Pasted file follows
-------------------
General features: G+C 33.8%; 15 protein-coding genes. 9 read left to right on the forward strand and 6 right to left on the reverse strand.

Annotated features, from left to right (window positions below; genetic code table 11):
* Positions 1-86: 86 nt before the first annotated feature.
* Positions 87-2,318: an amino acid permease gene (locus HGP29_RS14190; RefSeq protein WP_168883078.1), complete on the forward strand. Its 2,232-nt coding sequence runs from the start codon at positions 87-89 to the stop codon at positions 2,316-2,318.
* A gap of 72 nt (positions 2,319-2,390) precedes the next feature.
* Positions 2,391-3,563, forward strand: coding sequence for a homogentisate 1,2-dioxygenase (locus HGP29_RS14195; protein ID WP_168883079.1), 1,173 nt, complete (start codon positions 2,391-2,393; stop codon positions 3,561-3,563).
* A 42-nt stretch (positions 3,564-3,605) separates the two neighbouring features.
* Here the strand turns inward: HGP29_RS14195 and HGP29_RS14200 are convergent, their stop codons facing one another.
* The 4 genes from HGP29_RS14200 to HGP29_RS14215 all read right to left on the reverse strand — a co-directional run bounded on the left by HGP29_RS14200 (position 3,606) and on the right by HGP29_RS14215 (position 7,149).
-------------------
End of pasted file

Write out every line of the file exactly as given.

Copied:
General features: G+C 33.8%; 15 protein-coding genes. 9 read left to right on the forward strand and 6 right to left on the reverse strand.

Annotated features, from left to right (window positions below; genetic code table 11):
* Positions 1-86: 86 nt before the first annotated feature.
* Positions 87-2,318: an amino acid permease gene (locus HGP29_RS14190; RefSeq protein WP_168883078.1), complete on the forward strand. Its 2,232-nt coding sequence runs from the start codon at positions 87-89 to the stop codon at positions 2,316-2,318.
* A gap of 72 nt (positions 2,319-2,390) precedes the next feature.
* Positions 2,391-3,563, forward strand: coding sequence for a homogentisate 1,2-dioxygenase (locus HGP29_RS14195; protein ID WP_168883079.1), 1,173 nt, complete (start codon positions 2,391-2,393; stop codon positions 3,561-3,563).
* A 42-nt stretch (positions 3,564-3,605) separates the two neighbouring features.
* Here the strand turns inward: HGP29_RS14195 and HGP29_RS14200 are convergent, their stop codons facing one another.
* The 4 genes from HGP29_RS14200 to HGP29_RS14215 all read right to left on the reverse strand — a co-directional run bounded on the left by HGP29_RS14200 (position 3,606) and on the right by HGP29_RS14215 (position 7,149).